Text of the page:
Street Boys


This blog entry about the events of Friday, May 14, 2004 was originally posted on May 20, 2004.

DAY 209:  The touts of Stone Town usually hang around the main ferry port area where tourists come and go on the two-hour ferry ride to and from mainland Dar-es-Salaam.  Most of these touts, which Willie refers to as “Street Boys,” are good-for-nothing drug addicts usually strung out on crack cocaine, desperately using a facade of charm or friendliness to score any cash from unsuspecting tourists with bogus tours.  A suspecting tourist can usually tell a Street Boy a block away; they often just look all drugged out, or they reek of booze, and they look all disheveled like they just got out of bed.  Street Boys make Stone Town look more like “Stoned Town,” and I’m sure any suspecting reader might have seen that pun a mile away.

I HAD MY COMPLIMENTARY BREAKFAST at the Jambo Guesthouse on the other side of town away from the port and its Street Boys.  I dined with another guest across the table:  Anders, a Danish songwriter/inventor on holiday from his job in the U.K.  Over fried eggs, toast, fruit, spice tea and coffee, we talked about travel and politics, which these days are very related to each other — particularly since I had an American passport.  He told me that I would probably get by, even in the Middle East because I don’t look like a typically American tourist.  In fact, one guy on the street mistook me for Israeli.

From foreign affairs the conversation with the Dane switched to something more local:  harassment from all the Street Boys in town.  It being the low season, the Street Boys were more desperate than normal; usually if you give them the hint that you don’t want to be bothered, they leave you alone and move onto the next person, but in May, they are a bit more insistent.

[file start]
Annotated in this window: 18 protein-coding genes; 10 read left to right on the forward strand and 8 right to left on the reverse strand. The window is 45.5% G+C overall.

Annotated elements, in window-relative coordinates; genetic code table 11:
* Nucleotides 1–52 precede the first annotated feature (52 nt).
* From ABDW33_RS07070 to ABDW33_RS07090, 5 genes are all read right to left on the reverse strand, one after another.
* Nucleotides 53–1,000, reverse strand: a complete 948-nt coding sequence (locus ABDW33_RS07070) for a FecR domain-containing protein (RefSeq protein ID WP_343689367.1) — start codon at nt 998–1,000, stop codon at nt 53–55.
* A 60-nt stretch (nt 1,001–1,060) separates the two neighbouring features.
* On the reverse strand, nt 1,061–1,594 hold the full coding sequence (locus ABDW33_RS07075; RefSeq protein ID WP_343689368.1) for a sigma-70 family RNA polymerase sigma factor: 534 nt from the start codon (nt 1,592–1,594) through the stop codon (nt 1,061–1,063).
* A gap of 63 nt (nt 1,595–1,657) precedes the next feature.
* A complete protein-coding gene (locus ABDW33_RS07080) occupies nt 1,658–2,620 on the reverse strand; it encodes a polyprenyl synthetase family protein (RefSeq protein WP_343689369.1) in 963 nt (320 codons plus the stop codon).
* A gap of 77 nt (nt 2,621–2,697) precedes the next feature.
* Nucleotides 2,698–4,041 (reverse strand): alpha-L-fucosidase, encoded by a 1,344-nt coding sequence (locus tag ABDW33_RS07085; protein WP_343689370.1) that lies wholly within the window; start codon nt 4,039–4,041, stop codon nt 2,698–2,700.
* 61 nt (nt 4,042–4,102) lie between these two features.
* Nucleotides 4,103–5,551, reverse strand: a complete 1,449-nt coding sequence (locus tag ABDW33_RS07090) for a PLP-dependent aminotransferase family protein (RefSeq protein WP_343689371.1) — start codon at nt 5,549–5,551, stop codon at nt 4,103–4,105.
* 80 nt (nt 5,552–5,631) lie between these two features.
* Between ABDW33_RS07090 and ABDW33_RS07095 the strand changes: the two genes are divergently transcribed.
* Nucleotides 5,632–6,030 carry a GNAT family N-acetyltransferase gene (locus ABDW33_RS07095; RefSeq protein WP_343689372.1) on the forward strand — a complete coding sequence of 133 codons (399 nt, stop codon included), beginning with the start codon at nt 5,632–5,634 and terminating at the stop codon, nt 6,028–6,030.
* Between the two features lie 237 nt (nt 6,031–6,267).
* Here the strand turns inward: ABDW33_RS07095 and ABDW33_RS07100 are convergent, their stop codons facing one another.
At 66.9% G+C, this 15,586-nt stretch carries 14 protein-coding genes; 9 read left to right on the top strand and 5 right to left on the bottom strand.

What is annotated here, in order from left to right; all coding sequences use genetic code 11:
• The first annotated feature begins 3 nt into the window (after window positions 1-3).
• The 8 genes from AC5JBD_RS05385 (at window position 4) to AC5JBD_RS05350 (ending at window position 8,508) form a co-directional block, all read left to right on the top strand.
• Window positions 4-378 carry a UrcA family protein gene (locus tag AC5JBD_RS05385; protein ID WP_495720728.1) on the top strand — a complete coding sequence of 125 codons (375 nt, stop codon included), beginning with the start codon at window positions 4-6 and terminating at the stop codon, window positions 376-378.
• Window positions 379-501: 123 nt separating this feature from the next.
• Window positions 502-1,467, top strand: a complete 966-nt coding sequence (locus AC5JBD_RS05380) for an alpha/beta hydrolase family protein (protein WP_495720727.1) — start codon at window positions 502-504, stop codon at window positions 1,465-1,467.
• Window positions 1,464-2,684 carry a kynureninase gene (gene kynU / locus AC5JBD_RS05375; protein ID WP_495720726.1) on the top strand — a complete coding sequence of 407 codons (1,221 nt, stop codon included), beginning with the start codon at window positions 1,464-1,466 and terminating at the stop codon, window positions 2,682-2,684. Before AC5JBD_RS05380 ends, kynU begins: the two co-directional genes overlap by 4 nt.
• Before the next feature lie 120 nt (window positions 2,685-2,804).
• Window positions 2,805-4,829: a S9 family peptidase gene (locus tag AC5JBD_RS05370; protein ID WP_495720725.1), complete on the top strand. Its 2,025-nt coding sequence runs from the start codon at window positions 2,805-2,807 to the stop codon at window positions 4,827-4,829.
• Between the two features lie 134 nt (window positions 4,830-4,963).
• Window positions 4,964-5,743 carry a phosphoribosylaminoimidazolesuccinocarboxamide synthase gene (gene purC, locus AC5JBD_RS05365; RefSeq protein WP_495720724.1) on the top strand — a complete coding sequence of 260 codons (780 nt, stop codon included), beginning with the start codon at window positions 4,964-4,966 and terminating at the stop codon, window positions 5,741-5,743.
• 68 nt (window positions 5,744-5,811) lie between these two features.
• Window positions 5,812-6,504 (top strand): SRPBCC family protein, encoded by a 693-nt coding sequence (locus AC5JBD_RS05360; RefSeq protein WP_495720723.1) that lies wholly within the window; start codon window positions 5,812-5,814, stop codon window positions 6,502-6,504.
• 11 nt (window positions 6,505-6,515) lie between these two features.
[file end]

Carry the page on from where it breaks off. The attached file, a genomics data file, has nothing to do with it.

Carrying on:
Anders told me he was usually good about picking out the Street Boys and avoiding them, but there was one well-dressed guy that gained his trust and confidence over a course of a couple of days.  With this trust, Anders and his friend decided to go to on a spice tour with the guy — only to have the guy’s shadiness revealed at the end.  Threatening the Danes with emotional blackmail (crying after getting lost in a forest) and then violence (“If you don’t give me more money, I’ll beat you up”), the guy turned out to be just another Street Boy — but an elusive one at that. 

ANDERS AND I WENT OUT for a morning stroll around the Arabian maze of streets known as Stone Town, with its many, many stray cats.  He tagged along as I went to look for the location of the one dive shop in all of Zanzibar I heard about that would possibly replace the SSI Diver Certification Card I lost during the mugging in Cape Town, so that I could take advantage of being near one of the most popular dive sites in the world.  (Most dive shops are on the PADI network.)  Even with the help of Willie at the Grace Tours office, I couldn’t find it.  Eventually I just looked on the internet and saw that it was all the way on the east side of the island.